ST. PAUL, Minn – Minnesota Congresswoman Betty McCollum (R-MN) held her fourth town hall this week during her congressional break.
McCollum, whose district encompasses St. Paul and its surrounding suburbs, held a town hall Friday morning specifically to discuss the “Affordable Care Act, Social Security, Medicare, and Medicaid.”
More than 300 hundred members of the community, mostly senior citizens filled the seats and standing room of the large community center room.
Beginning with a PowerPoint presentation, McCollum updated her constituents on her work in Washington D.C. before turning the mic over to a panel of experts on the town hall topics.
McCollum admitted the Affordable Care Act (ACA) was not perfect and needed to be amended. However, she did credit the ACA with saving dollars and lives by extending the solvency of Medicare until 2028. McCollum also told constituents Social Security would remain solvent until 2034.
Discussing potential alternatives to the ACA presented by Republicans, McCollum outlined the damage repealing Obamacare could cause to Minnesota. According to statistics presented by McCollum, 380,000 people would lose their health insurance, 53,000 would lose their jobs, and 389,401 Medicare beneficiaries would lose access to free preventative services.
As a proponent of the public option in health care, McCollum expressed her dissatisfaction with the voucher system – which she claims would force individuals to pay more and block grants – which she states would directly result in cuts to services for low-income Americans.
President Trump and the Republican Party support a Medicaid block grant program, creating the potential for rationed health care service, according to McCollum.
With regards to Social Security, McCollum states the current majority – held by Republicans, seek to privatize social security. McCollum warns privatization would lead to severe cuts in Social Security Benefits, a multi-trillion dollar increase in the current federal debt – which stands at $20 trillion, and raises the risk for future retirement planning.
Dr. Clarence Hightower, the Executive Director of Community Action Partnership of Ramsey and Washington Counties and one of McCollum’s panelist states the senior population is in need of help as 60% of seniors pay more than 30% of their income for housing.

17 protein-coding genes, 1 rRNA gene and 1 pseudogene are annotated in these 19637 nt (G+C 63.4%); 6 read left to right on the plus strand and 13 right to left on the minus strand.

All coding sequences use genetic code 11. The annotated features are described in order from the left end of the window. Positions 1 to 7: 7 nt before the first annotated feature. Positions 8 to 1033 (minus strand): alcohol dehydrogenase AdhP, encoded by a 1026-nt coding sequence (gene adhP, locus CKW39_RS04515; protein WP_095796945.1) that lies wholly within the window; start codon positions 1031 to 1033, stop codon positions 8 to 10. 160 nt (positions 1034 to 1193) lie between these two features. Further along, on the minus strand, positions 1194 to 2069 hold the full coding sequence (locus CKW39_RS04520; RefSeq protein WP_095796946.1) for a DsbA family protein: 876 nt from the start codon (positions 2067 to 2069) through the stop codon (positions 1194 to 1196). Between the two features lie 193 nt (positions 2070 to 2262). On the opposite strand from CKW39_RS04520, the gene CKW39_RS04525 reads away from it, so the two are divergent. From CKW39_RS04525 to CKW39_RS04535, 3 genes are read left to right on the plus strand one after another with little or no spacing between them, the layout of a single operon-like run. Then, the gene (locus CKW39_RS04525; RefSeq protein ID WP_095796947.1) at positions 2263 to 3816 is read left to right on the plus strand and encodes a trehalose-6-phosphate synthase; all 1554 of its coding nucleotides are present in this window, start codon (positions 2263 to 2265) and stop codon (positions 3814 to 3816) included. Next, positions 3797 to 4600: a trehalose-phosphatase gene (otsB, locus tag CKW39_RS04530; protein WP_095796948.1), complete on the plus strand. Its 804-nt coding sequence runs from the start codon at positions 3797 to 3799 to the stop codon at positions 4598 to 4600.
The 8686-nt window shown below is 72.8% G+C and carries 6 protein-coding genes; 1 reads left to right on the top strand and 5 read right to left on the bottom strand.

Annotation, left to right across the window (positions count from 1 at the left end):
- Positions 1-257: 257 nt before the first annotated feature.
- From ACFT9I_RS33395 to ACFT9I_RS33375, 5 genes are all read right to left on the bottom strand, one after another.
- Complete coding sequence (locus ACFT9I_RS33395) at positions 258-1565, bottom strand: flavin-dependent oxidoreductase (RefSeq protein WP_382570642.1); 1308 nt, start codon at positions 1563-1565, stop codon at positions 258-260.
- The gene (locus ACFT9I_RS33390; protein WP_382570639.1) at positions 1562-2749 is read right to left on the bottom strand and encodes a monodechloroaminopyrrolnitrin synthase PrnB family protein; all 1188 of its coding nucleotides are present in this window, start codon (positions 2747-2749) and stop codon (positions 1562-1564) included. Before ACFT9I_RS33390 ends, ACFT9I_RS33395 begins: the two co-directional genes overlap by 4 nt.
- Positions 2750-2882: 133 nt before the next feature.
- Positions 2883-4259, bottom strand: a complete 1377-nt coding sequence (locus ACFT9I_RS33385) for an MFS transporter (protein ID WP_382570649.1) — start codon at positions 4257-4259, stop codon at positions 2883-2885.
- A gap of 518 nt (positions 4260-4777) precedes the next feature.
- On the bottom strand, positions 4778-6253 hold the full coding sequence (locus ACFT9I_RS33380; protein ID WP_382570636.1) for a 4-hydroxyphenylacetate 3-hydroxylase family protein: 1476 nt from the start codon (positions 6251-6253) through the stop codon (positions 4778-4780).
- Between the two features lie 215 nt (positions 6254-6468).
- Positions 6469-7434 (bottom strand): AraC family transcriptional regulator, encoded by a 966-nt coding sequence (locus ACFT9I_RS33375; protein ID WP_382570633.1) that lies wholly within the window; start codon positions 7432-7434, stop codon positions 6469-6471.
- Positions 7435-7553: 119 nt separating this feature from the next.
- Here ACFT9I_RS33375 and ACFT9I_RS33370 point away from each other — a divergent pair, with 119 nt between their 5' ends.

Jonathan Palmer, Executive Director of the Hallie Q. Brown Community Center says the need for help amongst senior citizens is growing and is “thankful to have someone like Rep. McCollum championing on our behalf.” “In 2015, we distributed more than 300,000 pounds of food. In 2016, more than 500,000. We are looking at what can become a crisis” Palmer explains.
Erin Parrish, the Associate State Director of Advocacy and Outreach with AARP Minnesota acknowledged the group was concerned with the conversation on Capitol Hill. Parrish said AARP would continue to pay close attention to proposals on the table regarding Medicare and Social Security. “We will be against harmful cuts to either program…We believe it cuts government spending by putting the burden on beneficiaries.” Parrish specifically points to privatizing Social Security stating it keeps nearly 15,000 out of poverty and pointing out 30% of Minnesotans 65 and older rely on Social Security as their only source of income.
One man told McCollum, “Republicans did not pay me to be here.” After explaining how the ACA helped his wife who was diagnosed with Stage 4 cancer, he asked her to earn his vote stating “my party has abandoned me.” McCollum said the plans she sees in Washington seek to scrap the ACA altogether, she has no problem with it if Republicans want it, but demands to see a replacement beforehand.
The town hall was filled with concerned citizens who genuinely sought answers. No protesters were present at McCollum’s town hall, unlike her Republican counterparts. In recent weeks, Republican lawmakers across the nation have faced thousands of protesters who have tried to disrupt and attack congressmen and women who support policies backed by the Trump administration.
McCollum told one town hall attendee, “I’m going to ask my colleagues how their town hall went.”